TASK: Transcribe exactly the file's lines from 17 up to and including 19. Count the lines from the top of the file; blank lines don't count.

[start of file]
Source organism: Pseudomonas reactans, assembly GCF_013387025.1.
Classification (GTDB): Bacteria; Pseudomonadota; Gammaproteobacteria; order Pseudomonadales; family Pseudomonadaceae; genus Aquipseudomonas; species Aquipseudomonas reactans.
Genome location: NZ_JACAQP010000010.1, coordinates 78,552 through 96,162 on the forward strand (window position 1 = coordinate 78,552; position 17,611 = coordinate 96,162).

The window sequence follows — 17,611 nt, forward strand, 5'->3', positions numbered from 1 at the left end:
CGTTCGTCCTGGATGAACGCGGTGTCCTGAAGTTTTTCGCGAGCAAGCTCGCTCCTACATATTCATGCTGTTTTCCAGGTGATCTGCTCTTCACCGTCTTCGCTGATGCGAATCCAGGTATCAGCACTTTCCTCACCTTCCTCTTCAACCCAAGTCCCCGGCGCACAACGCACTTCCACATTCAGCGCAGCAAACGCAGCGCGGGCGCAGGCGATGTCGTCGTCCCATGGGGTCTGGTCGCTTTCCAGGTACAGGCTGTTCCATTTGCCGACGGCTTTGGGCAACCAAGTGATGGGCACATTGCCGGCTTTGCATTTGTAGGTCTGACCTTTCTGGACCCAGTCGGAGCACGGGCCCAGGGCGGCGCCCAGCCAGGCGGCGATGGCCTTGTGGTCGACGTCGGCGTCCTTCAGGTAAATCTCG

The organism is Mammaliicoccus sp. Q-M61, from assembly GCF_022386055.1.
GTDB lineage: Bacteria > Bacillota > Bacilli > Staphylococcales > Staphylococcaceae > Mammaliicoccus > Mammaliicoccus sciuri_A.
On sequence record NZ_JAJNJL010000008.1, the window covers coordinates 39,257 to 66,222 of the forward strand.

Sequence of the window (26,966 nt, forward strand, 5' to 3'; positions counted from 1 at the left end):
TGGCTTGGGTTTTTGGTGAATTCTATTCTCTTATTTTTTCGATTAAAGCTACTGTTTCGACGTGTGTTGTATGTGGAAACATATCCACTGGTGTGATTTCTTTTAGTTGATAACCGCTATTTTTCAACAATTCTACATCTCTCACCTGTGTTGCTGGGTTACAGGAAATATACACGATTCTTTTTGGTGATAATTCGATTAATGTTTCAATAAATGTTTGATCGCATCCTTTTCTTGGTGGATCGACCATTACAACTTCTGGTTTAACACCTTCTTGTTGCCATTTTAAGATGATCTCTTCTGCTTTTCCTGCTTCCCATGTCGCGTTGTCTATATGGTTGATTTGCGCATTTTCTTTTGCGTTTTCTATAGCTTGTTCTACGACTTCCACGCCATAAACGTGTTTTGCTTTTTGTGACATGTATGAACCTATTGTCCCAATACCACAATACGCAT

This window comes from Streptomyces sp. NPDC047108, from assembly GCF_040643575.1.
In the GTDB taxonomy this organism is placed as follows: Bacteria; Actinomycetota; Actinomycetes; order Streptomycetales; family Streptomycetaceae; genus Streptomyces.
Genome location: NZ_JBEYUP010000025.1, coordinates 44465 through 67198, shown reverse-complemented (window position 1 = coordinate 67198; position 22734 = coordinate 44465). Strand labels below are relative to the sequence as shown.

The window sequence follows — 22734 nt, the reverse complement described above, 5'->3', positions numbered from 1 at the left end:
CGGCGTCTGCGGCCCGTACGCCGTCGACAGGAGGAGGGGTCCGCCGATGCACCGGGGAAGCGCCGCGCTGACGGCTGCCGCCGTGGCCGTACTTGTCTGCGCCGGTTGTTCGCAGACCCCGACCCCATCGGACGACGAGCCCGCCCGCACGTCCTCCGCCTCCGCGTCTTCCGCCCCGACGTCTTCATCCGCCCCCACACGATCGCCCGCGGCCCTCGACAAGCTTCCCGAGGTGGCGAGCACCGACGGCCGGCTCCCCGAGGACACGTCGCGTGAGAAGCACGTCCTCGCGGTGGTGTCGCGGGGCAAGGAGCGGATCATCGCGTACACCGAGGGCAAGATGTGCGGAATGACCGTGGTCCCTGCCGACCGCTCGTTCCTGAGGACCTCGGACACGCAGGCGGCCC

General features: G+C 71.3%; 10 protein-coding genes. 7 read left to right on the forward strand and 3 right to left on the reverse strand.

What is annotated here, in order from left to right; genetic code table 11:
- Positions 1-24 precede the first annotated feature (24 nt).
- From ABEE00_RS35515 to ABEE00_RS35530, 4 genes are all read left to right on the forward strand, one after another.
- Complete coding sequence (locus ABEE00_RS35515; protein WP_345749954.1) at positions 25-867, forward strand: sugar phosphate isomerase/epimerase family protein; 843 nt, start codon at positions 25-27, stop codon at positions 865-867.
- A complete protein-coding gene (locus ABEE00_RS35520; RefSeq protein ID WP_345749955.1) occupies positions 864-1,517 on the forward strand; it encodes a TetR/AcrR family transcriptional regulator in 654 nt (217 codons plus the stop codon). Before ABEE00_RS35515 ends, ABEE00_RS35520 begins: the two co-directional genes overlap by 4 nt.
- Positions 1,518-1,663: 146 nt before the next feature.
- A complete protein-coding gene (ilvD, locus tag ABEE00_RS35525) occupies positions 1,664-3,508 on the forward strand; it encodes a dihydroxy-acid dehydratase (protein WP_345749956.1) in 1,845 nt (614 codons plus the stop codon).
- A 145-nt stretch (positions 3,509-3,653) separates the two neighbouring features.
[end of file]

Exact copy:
What is annotated here, in order from left to right; genetic code table 11:
- Positions 1-24 precede the first annotated feature (24 nt).
- From ABEE00_RS35515 to ABEE00_RS35530, 4 genes are all read left to right on the forward strand, one after another.